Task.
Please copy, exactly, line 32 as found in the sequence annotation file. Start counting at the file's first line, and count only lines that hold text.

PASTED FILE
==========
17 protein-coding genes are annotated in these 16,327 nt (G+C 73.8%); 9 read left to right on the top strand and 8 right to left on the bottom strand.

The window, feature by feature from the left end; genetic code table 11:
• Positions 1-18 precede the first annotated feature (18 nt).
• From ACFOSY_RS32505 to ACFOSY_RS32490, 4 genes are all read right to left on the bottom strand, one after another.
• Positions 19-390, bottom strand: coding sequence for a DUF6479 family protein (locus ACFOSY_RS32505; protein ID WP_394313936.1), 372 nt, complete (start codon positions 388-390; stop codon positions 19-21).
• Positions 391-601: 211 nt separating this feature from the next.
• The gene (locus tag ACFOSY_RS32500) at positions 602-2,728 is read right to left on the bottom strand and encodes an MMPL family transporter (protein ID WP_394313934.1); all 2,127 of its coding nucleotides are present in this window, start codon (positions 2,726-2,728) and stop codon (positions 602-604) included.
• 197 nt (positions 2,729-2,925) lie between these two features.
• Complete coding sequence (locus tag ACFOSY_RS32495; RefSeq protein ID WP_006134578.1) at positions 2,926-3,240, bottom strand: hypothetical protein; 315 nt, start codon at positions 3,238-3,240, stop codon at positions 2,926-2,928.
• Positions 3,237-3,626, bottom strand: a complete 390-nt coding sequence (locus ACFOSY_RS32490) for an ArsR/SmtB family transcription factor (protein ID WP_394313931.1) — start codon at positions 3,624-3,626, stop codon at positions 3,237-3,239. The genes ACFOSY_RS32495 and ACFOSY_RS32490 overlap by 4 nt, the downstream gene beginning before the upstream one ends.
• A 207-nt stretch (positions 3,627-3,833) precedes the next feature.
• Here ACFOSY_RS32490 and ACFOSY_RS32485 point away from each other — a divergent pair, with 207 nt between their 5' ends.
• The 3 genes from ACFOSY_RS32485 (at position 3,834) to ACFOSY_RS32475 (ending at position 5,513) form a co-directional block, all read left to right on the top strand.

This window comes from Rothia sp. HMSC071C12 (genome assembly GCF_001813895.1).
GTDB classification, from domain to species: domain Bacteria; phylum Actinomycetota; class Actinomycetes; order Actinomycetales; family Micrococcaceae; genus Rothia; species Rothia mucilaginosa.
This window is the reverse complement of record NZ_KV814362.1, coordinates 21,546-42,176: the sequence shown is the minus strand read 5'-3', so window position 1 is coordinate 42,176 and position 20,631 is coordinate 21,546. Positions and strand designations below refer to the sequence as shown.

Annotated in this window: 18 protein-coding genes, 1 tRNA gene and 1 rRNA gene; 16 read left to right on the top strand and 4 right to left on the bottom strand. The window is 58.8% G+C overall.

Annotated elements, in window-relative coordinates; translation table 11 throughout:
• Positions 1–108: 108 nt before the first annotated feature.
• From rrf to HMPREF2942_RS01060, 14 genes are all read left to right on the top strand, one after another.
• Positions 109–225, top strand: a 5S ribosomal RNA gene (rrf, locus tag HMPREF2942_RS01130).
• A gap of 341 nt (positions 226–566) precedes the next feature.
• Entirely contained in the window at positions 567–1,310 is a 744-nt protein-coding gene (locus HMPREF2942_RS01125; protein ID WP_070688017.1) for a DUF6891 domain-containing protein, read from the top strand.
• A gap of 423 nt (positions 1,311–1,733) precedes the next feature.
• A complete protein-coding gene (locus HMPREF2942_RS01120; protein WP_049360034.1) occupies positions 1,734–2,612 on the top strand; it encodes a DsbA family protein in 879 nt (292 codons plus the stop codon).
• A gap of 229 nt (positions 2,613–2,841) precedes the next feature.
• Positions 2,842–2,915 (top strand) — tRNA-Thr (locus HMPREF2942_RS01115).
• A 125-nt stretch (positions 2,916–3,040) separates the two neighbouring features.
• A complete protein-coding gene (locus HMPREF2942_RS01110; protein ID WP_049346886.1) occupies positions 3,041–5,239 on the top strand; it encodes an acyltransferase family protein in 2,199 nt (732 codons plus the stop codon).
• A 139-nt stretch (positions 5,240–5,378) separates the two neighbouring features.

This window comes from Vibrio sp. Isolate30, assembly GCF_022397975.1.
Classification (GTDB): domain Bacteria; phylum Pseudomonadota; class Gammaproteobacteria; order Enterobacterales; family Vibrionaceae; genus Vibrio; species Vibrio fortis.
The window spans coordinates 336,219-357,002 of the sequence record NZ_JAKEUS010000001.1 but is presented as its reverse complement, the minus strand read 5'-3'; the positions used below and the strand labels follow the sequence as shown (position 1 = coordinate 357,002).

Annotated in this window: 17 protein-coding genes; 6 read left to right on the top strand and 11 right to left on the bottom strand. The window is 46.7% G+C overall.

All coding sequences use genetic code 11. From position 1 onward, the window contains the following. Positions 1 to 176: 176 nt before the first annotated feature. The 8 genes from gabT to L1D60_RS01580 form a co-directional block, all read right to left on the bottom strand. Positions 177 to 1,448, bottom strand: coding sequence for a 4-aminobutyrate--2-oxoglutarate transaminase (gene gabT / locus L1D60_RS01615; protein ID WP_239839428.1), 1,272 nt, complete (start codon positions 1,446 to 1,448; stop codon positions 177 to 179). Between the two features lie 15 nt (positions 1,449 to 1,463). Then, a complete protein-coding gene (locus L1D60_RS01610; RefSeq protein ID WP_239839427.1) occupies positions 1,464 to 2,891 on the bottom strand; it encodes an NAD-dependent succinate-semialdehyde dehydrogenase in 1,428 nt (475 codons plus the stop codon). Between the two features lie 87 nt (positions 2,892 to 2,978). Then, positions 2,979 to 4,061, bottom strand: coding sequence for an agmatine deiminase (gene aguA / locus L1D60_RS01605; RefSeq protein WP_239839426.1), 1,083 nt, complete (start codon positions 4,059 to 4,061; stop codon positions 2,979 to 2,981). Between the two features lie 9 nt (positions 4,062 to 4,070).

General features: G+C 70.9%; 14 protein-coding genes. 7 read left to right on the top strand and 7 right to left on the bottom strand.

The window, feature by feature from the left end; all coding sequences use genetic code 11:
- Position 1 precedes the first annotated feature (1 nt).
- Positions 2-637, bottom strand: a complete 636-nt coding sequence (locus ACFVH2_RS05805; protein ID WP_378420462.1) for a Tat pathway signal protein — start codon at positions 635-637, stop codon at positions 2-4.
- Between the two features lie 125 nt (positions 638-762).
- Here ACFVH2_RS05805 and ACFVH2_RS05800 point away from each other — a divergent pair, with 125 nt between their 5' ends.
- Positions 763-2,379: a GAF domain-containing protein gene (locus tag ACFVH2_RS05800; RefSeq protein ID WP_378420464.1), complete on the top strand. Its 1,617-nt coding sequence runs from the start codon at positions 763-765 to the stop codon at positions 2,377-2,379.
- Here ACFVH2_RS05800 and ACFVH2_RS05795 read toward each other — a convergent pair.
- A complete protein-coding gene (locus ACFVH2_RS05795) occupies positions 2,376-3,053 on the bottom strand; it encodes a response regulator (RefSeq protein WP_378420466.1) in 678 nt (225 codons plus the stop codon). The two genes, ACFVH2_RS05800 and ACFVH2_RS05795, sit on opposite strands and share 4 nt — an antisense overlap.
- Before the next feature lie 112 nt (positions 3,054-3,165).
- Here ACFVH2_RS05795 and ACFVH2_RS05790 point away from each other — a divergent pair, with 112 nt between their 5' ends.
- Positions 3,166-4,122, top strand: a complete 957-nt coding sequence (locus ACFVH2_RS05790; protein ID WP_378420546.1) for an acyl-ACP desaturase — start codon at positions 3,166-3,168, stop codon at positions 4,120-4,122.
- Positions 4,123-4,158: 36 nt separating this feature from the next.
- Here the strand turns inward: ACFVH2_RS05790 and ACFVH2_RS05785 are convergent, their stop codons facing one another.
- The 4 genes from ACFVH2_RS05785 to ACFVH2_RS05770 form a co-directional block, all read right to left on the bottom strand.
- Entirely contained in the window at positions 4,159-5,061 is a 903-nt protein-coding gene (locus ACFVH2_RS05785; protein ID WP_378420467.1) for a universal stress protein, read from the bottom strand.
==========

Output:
Classification (GTDB): domain Bacteria; phylum Pseudomonadota; class Gammaproteobacteria; order Enterobacterales; family Vibrionaceae; genus Vibrio; species Vibrio fortis.